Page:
I was having dinner with my family to celebrate the Jewish New Year when I learned that Supreme Court Justice Ruth Bader Ginsburg had died. As my friend Lauren Johnson Norris posted on Facebook, “According to Jewish tradition, a person who dies on Rosh Hashanah, which began tonight, is a tzaddik, a person of great righteousness. We found that very comforting. So strange to be eating these apples and honey with this sadness.”
We have lost a woman of valor and righteousness. We have lost our warrior and champion.
Salt water next to our apples and honey.
Mixed with our sadness is the acute realization that the tragic loss of Justice Ginsburg means that a woman’s right to control her own body, already under extreme siege, is more in danger now than at any time since Roe v. Wade was decided nearly 50 years ago.
Now, more than ever, we must ensure that our representatives, at every level of government, are fully committed to protecting our fundamental reproductive rights.
I want to share with you the statement released today by my friend and Irvine Community Services Commissioner Lauren Johnson-Norris. It eloquently puts into words what I and many other women are thinking and feeling at this difficult and pivotal moment in our history:
“Justice Ginsburg is an icon for many women, especially women lawyers, because she dedicated her professional life to a singular focus in moving the law toward equality for women. She entered spaces where women were not welcomed and won time and again, not just because of her brilliant mind and persuasive advocacy, but because she stood on the side of equality. As a jurist, she sought to build consensus but, when that was not possible, she provided an essential voice of dissent that spoke truth to power.
The loss of Justice Ginsburg on the United States Supreme Court is devastating at a time when women’s fundamental rights to reproductive health care is under attack. The right of a woman to make autonomous decisions about her own body is the core of her fundamental right to equality and privacy. As a lawyer, mother, and advocate for women, I know that in order to drive equality, we must commit fully and actively to reproductive rights and healthcare for all.”
RBG gave us all she could. She brought us this far. Now it’s our time to carry on the fight, in her name and in her memory, for ourselves, our mothers, our sisters, and our daughters.
The LA Times has recently noted that “Religious restrictions on healthcare [at the University of California] have been developing into a public health crisis of the first order.”
The problem is that the University of California has entered into clinical and educational training contracts with religion-based hospitals that place non-scientific and non-medically based constraints on University of California personnel and students at every one of UC’s six medical schools, as well as some nursing, nurse practitioner, physician assistant and pharmacy programs.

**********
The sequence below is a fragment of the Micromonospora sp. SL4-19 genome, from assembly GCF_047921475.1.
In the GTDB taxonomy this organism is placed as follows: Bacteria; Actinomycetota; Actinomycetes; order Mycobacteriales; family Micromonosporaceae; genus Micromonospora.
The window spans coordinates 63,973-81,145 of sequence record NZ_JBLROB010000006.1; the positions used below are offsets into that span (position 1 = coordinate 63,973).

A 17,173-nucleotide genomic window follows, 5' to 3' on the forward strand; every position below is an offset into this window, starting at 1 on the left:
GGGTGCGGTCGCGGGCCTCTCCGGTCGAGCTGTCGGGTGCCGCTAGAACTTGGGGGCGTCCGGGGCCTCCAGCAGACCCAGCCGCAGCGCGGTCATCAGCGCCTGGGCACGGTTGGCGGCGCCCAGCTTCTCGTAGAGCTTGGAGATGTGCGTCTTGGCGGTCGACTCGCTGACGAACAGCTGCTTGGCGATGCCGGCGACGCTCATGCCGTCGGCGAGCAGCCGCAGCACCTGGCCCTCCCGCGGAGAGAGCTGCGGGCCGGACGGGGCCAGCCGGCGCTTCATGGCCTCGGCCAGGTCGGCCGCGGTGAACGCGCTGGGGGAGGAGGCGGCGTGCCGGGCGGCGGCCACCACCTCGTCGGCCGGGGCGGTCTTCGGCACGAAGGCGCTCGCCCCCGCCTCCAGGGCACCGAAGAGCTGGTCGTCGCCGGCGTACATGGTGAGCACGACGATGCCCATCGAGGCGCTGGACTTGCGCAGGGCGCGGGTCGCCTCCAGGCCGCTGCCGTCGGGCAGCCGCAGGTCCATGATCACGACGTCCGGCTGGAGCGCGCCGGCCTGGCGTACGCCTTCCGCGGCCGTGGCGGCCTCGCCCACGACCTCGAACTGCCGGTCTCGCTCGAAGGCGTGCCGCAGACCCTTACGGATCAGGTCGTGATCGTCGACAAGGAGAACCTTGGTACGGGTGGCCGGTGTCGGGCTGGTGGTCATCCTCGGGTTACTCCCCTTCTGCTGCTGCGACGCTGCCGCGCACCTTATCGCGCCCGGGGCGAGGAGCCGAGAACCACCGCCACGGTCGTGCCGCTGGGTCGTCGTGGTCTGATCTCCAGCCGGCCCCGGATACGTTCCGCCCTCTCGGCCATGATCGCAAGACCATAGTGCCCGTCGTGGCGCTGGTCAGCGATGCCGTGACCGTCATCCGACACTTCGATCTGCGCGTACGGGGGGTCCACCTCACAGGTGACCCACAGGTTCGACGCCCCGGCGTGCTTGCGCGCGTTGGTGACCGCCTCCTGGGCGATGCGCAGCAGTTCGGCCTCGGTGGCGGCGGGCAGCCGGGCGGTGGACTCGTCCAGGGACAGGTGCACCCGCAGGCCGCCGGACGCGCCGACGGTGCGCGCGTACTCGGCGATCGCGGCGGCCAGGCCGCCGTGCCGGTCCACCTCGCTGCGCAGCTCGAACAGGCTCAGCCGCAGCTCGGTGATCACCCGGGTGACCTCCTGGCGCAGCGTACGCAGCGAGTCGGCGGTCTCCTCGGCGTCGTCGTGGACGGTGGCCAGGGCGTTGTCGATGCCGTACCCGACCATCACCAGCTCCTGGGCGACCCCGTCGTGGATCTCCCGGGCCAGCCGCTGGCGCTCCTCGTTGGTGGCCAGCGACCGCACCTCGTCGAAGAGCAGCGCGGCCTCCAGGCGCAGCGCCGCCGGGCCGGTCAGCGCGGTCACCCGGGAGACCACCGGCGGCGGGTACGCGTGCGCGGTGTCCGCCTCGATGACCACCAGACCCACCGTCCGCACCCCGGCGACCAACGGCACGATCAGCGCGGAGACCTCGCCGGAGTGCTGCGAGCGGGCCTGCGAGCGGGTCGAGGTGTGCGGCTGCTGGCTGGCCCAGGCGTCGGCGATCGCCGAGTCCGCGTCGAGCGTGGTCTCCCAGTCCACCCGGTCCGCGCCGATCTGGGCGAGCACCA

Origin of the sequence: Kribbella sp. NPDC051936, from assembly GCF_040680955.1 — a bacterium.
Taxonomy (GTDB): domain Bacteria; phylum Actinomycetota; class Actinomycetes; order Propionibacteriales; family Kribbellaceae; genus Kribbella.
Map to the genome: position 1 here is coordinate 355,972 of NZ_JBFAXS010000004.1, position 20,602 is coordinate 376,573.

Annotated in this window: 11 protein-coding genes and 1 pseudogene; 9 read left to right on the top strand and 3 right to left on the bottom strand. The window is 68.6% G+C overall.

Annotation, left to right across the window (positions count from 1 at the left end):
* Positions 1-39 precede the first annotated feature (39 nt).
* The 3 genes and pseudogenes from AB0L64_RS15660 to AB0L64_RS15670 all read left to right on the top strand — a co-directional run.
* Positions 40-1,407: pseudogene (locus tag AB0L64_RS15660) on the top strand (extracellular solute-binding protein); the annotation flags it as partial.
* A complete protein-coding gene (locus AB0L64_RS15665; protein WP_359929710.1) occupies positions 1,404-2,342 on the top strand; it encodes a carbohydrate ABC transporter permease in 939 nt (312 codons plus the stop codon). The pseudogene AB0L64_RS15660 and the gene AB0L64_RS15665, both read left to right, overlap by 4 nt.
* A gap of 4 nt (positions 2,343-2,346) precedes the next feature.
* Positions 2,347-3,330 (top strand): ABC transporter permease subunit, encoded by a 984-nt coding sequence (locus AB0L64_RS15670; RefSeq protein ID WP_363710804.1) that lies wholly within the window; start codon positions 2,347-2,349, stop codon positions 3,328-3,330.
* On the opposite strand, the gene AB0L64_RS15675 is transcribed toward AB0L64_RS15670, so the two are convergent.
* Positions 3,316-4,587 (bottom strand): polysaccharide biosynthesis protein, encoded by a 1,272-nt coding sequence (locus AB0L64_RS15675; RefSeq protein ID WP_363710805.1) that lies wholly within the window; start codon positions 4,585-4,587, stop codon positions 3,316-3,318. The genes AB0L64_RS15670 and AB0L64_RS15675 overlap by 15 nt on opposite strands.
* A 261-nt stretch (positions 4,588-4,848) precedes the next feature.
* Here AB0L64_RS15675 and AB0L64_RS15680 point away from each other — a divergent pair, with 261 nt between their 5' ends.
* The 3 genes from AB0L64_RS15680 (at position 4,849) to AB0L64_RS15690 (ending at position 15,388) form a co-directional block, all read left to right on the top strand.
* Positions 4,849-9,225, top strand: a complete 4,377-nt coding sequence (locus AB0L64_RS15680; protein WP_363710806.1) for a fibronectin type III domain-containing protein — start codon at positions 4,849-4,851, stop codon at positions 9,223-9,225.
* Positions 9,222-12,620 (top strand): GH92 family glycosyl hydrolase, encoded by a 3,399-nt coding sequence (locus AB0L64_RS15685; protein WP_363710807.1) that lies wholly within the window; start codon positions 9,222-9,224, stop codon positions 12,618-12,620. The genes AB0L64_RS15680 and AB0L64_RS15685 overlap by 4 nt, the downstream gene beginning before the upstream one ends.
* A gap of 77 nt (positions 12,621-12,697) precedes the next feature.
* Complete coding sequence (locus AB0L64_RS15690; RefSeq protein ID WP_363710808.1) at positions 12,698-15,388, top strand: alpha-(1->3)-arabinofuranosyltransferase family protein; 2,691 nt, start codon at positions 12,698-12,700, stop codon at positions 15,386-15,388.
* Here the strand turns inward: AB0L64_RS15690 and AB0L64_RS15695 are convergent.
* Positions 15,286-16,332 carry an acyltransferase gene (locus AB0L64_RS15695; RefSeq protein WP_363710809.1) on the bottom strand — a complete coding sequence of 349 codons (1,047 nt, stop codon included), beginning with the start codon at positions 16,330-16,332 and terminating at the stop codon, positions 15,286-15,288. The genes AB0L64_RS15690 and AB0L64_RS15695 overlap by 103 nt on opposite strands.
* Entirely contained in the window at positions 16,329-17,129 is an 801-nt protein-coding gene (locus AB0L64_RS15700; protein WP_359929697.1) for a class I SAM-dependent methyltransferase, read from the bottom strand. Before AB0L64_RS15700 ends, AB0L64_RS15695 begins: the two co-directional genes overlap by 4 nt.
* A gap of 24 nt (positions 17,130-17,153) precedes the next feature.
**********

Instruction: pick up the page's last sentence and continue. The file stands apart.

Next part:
These constraints include prohibitions on abortion (even in cases of sexual assault), sterilization procedures such as tubal ligations, provision of contraceptives, counseling patients about contraception and abortion, fertility treatments, use of egg or sperm donor outside of a heterosexual married couple, use of a gestational surrogate, use of fetal tissue, the provision of medical or surgical gender-affirming services for transgender people such as hysterectomy or mastectomy for transgender men, and physician assisted suicide or aid-in-dying.
Due to public outcry against the University of California acquiescing to these non-scientific or healthcare based constraints on medical care, in August 2019 UC President Janet Napolitano appointed an 18-member working group of faculty and administrators from across the UC system to establish guidelines for future collaborations with outside health systems that impose these constraints. UCI Chancellor Howard Gillman was designated the group’s Chair.
In January 2020, the working group issued its report.
Unfortunately, the group failed to reach agreement on whether the University should subject its employees, faculty, and students to religious and non-scientific prohibitions in their medical care.
I agree with working group member Michele Bratcher Goodwin, UCI Law School Chancellor’s Professor and founding Director of the Center for Biotechnology and Global Health Policy, that UC policies “that impede, restrict, or hinder the care that UC students, faculty, or staff receive based on religious doctrine violate state and federal constitutional law as well as specific California legislation that forbid the imposition of religious doctrine on UC students, faculty, or staff. . . These actions are illegal and thus impermissible.”
Accordingly, when elected to the Assembly, I will sponsor legislation to ensure that UC employees, faculty and students receive medical care based solely on scientific and health-cased factors, and prohibiting the University of California from affiliating with any hospital that imposes non-health based restrictions on care or discriminates against LGBTQ people.
Here is my press release:
“The University of California is publicly funded to serve the people of California as a center of higher learning, transmitting advanced knowledge, discovering new knowledge, and functioning as an active working repository of organized knowledge. As a Californian, I am proud that UC is recognized as the world’s leading public research university system. It is therefore extremely disturbing that the University of California would affiliate with any hospital organization that discriminates against LGBTQ people and imposes non-health based restrictions on care.